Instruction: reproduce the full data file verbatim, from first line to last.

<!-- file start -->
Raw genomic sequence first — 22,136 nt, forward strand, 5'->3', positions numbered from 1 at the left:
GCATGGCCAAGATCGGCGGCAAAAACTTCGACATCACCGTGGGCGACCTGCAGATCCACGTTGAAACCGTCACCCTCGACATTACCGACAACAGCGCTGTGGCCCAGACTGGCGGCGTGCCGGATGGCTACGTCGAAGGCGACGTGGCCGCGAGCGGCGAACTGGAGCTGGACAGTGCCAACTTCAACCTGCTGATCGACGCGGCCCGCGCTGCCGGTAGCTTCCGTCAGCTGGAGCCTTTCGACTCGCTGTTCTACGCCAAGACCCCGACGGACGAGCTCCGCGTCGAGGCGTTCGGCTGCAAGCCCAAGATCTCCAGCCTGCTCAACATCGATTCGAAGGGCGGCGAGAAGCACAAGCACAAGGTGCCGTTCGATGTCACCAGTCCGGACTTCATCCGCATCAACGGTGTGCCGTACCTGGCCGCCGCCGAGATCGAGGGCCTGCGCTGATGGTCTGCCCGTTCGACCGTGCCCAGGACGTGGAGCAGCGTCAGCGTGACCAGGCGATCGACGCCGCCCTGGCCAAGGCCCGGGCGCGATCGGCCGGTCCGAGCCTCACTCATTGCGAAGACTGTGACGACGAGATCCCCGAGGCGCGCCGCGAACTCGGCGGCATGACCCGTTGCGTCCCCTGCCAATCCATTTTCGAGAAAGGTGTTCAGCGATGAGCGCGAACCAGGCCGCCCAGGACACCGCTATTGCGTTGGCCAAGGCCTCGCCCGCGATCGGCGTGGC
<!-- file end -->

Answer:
Raw genomic sequence first — 22,136 nt, forward strand, 5'->3', positions numbered from 1 at the left:
GCATGGCCAAGATCGGCGGCAAAAACTTCGACATCACCGTGGGCGACCTGCAGATCCACGTTGAAACCGTCACCCTCGACATTACCGACAACAGCGCTGTGGCCCAGACTGGCGGCGTGCCGGATGGCTACGTCGAAGGCGACGTGGCCGCGAGCGGCGAACTGGAGCTGGACAGTGCCAACTTCAACCTGCTGATCGACGCGGCCCGCGCTGCCGGTAGCTTCCGTCAGCTGGAGCCTTTCGACTCGCTGTTCTACGCCAAGACCCCGACGGACGAGCTCCGCGTCGAGGCGTTCGGCTGCAAGCCCAAGATCTCCAGCCTGCTCAACATCGATTCGAAGGGCGGCGAGAAGCACAAGCACAAGGTGCCGTTCGATGTCACCAGTCCGGACTTCATCCGCATCAACGGTGTGCCGTACCTGGCCGCCGCCGAGATCGAGGGCCTGCGCTGATGGTCTGCCCGTTCGACCGTGCCCAGGACGTGGAGCAGCGTCAGCGTGACCAGGCGATCGACGCCGCCCTGGCCAAGGCCCGGGCGCGATCGGCCGGTCCGAGCCTCACTCATTGCGAAGACTGTGACGACGAGATCCCCGAGGCGCGCCGCGAACTCGGCGGCATGACCCGTTGCGTCCCCTGCCAATCCATTTTCGAGAAAGGTGTTCAGCGATGAGCGCGAACCAGGCCGCCCAGGACACCGCTATTGCGTTGGCCAAGGCCTCGCCCGCGATCGGCGTGGC